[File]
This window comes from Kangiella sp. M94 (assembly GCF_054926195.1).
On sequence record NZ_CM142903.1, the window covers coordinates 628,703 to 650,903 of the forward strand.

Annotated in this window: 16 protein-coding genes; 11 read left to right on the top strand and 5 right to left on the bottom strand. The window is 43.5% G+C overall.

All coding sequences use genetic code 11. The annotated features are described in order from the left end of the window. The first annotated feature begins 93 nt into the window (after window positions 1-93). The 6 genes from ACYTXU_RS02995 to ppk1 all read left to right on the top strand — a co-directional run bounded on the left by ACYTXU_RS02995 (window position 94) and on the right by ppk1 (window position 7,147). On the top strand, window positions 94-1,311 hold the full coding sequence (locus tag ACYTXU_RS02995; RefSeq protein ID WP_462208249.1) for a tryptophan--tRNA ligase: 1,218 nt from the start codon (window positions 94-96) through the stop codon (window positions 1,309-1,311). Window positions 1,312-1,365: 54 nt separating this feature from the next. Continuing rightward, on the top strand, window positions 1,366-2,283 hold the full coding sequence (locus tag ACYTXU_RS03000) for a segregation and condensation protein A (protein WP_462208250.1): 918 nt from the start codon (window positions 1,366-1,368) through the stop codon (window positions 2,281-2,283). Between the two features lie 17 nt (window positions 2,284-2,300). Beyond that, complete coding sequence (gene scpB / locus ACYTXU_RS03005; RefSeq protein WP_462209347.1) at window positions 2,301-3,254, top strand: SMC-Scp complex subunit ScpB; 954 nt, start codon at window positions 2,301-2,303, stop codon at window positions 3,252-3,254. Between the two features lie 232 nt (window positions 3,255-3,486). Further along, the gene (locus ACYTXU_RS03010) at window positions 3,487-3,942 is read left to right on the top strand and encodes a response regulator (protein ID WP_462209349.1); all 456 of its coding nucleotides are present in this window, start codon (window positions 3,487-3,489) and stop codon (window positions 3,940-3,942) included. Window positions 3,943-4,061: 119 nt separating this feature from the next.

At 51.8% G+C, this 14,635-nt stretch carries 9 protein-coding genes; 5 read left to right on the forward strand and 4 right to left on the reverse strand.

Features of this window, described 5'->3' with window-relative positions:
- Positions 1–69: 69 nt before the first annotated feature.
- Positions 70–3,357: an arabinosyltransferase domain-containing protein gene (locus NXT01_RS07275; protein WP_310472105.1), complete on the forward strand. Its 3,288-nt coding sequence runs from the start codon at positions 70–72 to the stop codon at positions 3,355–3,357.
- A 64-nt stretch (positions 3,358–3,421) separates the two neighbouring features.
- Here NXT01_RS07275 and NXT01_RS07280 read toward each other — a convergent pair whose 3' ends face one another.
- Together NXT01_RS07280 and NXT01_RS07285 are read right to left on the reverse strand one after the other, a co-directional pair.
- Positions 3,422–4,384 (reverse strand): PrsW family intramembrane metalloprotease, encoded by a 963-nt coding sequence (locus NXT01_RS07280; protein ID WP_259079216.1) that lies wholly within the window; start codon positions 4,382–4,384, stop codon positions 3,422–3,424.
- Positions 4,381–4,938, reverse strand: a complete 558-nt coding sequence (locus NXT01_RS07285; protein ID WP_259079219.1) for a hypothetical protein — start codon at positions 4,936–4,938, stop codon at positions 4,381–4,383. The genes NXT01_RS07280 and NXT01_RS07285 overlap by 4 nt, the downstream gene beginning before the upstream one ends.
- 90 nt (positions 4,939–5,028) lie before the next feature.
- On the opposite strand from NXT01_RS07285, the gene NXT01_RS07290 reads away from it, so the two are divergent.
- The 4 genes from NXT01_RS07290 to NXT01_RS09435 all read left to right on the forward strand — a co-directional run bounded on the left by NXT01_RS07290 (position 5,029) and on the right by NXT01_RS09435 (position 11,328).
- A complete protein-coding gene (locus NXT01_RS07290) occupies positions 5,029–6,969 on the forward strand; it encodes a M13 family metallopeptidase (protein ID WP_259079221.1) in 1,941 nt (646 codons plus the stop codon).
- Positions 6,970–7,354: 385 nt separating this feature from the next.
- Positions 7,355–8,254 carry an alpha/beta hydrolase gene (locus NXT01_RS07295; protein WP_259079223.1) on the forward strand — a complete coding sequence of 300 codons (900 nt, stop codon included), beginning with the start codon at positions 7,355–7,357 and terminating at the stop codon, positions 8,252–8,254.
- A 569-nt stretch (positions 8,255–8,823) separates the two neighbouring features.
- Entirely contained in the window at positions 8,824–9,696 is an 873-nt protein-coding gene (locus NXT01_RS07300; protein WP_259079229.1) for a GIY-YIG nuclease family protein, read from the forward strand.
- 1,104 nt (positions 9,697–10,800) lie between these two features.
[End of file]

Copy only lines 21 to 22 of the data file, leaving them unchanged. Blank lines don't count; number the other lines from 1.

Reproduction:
- Entirely contained in the window at positions 8,824–9,696 is an 873-nt protein-coding gene (locus NXT01_RS07300; protein WP_259079229.1) for a GIY-YIG nuclease family protein, read from the forward strand.
- 1,104 nt (positions 9,697–10,800) lie between these two features.